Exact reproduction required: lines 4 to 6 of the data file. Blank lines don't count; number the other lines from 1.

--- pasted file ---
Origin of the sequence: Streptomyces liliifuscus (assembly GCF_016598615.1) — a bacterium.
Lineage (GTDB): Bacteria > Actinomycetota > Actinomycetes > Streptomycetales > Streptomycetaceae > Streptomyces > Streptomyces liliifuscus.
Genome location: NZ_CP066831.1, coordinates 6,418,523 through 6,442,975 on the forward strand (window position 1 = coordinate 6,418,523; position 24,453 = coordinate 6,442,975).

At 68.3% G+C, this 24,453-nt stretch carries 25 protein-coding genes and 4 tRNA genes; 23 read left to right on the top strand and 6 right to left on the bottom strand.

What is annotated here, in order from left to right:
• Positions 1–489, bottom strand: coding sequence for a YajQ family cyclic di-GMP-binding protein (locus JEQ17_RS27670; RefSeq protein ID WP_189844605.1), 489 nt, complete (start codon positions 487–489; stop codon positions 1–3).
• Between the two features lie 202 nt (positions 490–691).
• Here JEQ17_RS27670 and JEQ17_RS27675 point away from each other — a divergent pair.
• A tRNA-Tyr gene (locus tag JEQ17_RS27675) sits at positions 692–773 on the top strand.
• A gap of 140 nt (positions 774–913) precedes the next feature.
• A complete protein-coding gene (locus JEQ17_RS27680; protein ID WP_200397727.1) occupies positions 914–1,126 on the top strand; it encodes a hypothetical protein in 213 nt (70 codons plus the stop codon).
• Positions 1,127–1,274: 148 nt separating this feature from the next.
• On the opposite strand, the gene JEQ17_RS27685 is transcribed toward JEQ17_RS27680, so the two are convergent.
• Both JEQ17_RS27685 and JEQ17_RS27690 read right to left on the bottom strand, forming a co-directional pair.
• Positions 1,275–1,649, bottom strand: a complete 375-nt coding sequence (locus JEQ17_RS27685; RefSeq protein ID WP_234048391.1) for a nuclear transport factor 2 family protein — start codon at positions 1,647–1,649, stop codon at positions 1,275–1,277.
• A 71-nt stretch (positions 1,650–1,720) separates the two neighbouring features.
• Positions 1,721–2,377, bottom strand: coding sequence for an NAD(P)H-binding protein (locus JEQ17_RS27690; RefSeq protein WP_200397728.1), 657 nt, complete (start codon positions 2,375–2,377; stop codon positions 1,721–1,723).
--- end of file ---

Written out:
At 68.3% G+C, this 24,453-nt stretch carries 25 protein-coding genes and 4 tRNA genes; 23 read left to right on the top strand and 6 right to left on the bottom strand.

What is annotated here, in order from left to right:
• Positions 1–489, bottom strand: coding sequence for a YajQ family cyclic di-GMP-binding protein (locus JEQ17_RS27670; RefSeq protein ID WP_189844605.1), 489 nt, complete (start codon positions 487–489; stop codon positions 1–3).